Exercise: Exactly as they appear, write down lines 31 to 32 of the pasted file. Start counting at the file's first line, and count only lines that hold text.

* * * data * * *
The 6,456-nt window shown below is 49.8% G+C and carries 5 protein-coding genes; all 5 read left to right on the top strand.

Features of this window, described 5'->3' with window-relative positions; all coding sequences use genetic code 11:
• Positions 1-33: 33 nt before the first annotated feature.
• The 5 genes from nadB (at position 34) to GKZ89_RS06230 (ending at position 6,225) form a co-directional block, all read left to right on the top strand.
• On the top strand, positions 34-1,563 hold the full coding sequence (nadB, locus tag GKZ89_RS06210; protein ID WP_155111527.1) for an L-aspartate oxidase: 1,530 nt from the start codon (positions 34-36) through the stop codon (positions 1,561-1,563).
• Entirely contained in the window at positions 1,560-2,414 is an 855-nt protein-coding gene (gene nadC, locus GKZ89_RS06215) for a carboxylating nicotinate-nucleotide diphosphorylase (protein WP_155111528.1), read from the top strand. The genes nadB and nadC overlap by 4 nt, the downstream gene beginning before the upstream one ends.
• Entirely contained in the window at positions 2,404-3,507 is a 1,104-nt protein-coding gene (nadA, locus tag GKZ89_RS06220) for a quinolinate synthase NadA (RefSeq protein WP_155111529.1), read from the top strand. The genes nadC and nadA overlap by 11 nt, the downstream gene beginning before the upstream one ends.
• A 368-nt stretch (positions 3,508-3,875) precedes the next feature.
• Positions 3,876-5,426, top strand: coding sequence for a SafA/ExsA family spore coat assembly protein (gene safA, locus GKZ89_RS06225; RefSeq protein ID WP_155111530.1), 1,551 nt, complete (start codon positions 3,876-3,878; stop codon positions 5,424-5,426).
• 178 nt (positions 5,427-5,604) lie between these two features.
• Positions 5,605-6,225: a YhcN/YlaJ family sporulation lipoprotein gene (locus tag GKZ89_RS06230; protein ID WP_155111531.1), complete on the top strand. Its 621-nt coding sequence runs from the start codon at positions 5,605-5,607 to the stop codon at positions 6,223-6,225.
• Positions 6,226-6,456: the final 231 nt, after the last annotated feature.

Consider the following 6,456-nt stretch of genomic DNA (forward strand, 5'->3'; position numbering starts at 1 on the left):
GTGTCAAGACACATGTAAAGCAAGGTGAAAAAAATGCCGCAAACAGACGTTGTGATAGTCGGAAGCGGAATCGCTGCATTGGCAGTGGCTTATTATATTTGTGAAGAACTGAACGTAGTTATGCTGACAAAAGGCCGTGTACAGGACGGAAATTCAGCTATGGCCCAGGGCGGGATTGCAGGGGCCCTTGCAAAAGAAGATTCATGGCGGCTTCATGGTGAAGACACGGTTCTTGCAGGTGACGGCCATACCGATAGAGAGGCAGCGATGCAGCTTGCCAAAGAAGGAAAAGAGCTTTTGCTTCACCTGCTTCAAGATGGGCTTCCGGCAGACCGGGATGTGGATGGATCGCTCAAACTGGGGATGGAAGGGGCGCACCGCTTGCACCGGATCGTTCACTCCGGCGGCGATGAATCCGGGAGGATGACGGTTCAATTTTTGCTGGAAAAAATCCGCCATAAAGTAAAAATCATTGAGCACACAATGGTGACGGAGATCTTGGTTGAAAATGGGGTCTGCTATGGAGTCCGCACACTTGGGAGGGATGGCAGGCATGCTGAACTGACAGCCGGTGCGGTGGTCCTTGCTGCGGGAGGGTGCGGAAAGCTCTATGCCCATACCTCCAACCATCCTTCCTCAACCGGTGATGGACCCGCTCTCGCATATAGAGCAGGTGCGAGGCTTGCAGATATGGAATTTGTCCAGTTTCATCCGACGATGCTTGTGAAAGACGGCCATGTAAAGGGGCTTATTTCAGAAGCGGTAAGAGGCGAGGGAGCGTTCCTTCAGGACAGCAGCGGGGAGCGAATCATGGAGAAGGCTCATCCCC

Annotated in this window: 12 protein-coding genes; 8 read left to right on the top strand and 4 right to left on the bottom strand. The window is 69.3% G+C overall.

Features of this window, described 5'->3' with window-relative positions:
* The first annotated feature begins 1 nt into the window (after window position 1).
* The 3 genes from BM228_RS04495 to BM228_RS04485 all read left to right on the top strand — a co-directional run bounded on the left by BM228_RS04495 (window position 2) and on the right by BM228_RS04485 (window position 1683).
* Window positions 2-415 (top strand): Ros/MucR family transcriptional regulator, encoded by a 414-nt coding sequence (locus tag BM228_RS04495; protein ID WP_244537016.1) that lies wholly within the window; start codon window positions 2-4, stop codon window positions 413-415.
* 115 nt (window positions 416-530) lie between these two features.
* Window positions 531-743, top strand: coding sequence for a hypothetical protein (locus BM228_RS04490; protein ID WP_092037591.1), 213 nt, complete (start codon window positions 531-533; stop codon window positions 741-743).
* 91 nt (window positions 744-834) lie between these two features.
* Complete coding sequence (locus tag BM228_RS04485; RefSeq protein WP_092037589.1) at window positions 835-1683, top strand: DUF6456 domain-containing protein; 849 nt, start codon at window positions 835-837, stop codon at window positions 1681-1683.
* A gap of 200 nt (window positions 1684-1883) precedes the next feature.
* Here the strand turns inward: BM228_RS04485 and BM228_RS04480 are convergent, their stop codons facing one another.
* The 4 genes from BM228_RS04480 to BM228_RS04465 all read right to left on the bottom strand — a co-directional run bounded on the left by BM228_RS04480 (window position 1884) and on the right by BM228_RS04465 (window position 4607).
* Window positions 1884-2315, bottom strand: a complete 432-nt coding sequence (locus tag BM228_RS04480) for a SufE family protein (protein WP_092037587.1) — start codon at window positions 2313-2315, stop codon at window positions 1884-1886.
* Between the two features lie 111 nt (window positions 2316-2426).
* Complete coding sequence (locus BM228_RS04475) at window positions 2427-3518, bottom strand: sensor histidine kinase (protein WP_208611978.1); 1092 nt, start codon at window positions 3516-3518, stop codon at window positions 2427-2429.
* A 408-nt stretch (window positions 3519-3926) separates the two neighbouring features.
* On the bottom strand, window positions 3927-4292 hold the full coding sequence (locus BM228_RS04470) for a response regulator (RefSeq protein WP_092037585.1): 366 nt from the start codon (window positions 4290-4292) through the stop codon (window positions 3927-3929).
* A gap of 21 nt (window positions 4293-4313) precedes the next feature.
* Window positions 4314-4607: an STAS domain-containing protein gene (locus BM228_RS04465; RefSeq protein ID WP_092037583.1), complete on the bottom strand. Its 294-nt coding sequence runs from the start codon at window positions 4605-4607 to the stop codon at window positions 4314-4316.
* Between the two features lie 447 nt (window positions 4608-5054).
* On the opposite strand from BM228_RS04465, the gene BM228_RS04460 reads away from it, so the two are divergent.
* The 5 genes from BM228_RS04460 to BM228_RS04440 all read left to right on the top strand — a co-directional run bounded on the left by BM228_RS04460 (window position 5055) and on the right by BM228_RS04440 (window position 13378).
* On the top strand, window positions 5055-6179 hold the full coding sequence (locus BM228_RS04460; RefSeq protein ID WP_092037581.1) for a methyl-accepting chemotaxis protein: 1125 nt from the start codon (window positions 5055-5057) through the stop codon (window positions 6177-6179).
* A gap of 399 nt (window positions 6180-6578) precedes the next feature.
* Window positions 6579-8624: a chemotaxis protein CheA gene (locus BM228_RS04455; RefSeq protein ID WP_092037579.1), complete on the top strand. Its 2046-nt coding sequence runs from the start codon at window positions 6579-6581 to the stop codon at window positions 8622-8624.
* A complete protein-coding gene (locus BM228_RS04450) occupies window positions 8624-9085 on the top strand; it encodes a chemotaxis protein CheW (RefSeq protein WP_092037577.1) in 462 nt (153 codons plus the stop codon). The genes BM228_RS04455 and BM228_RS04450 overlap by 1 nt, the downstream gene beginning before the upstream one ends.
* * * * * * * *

* On the bottom strand, window positions 3927-4292 hold the full coding sequence (locus BM228_RS04470) for a response regulator (RefSeq protein WP_092037585.1): 366 nt from the start codon (window positions 4290-4292) through the stop codon (window positions 3927-3929).
* A gap of 21 nt (window positions 4293-4313) precedes the next feature.